A 24-year-old man suffered a severe hand injury when a mortar shell firework exploded inside the launching tube while he was reloading it at a Pelham home Friday night.
The man was bleeding heavily from his wounds when Pelham public safety crews arrived at the Indian Valley Road home about 7:15 p.m., the Pelham Fire Department said Saturday.
He underwent emergency surgery at a Boston hospital Friday night. Fire officials provided no details on his condition.
The Fourth of July holiday was also marred by two drownings - one in Raymond, the other in Ossipee - and a fatal motorcycle crash in Rye.
In Raymond, a man drowned Saturday while trying to retrieve a canoe on Governor's Lake, according to state police.
Police said the 56-year-old man, whose name was not released, tried to swim out to his canoe, which had been blown off the shore about 11 a.m. Saturday. He began to struggle in the water. A witness swam out and brought him to shore and tried to resuscitate him.
The man was taken to Exeter Hospital, where he was pronounced dead, police said.In the second drowning, officials said a 65-year-old man died Friday while swimming in Duncan Lake.
The man was swimming across a cove about 5 p.m. when friends and relatives saw him struggling and swam out to help, according to the New Hampshire Marine Patrol.
The man went underwater, but the other swimmers managed to find him within about 10 minutes and brought him to shore. First responders from Ossipee Fire and Rescue and police attempted to revive the victim, but could not.
His identity was withheld until his family could be notified.
In Rye, a motorcyclist died when his bike went off the road shortly after 9 a.m. Friday, according to police.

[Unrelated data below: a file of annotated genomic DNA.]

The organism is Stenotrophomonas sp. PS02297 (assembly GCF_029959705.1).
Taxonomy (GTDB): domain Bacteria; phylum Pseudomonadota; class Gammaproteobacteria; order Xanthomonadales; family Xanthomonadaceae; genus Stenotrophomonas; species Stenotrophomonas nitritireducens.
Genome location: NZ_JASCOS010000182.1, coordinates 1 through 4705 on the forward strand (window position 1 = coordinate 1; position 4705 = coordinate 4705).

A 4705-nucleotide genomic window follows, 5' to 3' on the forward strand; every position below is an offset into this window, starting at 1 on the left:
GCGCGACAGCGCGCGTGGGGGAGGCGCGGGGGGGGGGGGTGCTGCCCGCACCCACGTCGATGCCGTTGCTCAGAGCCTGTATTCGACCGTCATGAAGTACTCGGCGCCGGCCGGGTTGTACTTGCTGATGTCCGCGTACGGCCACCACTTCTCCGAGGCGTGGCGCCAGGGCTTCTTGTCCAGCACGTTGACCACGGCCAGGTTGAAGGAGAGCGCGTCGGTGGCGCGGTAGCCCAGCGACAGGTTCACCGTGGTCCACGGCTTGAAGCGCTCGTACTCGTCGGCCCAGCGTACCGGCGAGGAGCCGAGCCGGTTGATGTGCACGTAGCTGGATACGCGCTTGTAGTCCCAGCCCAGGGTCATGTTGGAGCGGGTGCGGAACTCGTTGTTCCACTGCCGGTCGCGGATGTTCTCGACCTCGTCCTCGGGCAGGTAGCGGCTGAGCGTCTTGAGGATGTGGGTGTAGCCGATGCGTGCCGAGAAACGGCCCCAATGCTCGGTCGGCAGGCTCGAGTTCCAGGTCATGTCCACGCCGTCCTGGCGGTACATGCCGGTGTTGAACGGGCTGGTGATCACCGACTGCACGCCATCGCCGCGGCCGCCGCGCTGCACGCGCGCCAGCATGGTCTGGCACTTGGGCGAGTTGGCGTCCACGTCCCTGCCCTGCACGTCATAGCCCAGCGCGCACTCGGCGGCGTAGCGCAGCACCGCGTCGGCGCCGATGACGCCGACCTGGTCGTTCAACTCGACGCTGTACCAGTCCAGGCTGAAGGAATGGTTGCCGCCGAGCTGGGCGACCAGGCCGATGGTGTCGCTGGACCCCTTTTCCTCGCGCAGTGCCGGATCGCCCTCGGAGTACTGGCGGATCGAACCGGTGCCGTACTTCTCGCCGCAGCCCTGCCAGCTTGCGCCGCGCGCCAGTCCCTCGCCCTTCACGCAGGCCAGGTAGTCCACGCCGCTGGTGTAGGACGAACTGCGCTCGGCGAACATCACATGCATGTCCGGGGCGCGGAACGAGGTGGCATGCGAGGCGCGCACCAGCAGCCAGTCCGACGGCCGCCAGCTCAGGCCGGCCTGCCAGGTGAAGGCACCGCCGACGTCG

Matthew Dodge, 25, of 148 Norton Road, Kittery, Maine, was unconscious and not breathing when rescue crews arrived at the crash scene, in the area of 850 South Road.
Police said witnesses had stopped to help the injured man and had started CPR before paramedics arrived.
Dodge was taken by ambulance to Portsmouth Regional Hospital, where he was pronounced dead.
Police are investigating what led to the crash.
Friday's fireworks mishap involved the same type of explosive that caused injuries in Pelham two years ago. Thirteen people - including five children - suffered burns and puncture wounds on July 3, 2012, when an aerial spinner shell went awry and ignited nearly 350 fireworks on the back deck of a home on Dodge Road.
An investigation ruled the 2012 explosion an accident caused by human error. The incident triggered calls by some Pelham officials to require fireworks users to obtain permits. Pelham Selectman Edmund Gleason and Fire Chief James F. Midgley also testified before a state legislative subcommittee to return reloadable mortar shells to the restricted list.
"(We) didn't meet much support," Gleason said, noting Friday night's explosion also involved a reloadable device.
"It's the same concern. It's no different. When we had the hearing, we said, 'What's it going to take?" Gleason said.
"I'm sure the (fireworks) lobby will indicate it was operator error because that's what they do. And you have a lot of people in town who like to fire off fireworks,'' Gleason added.
Mary McCluskey, manager of Phantom Fireworks of New Hampshire in Londonderry, said she stops anyone leaving the store with reloadable mortar shells to ask whether they have used them before. If not, she said, she brings them over to a table she set up specifically to instruct customers on their proper use.
"They're very popular and they're very safe if used properly," McCluskey said.
The state Fire Marshal's Office is investigating Friday night's incident.
Pelham fire officials would not say whether the victim lived at the residence and would not specify the street address.(New Hampshire Sunday News reporter Shawne K. Wickham contributed to this report.)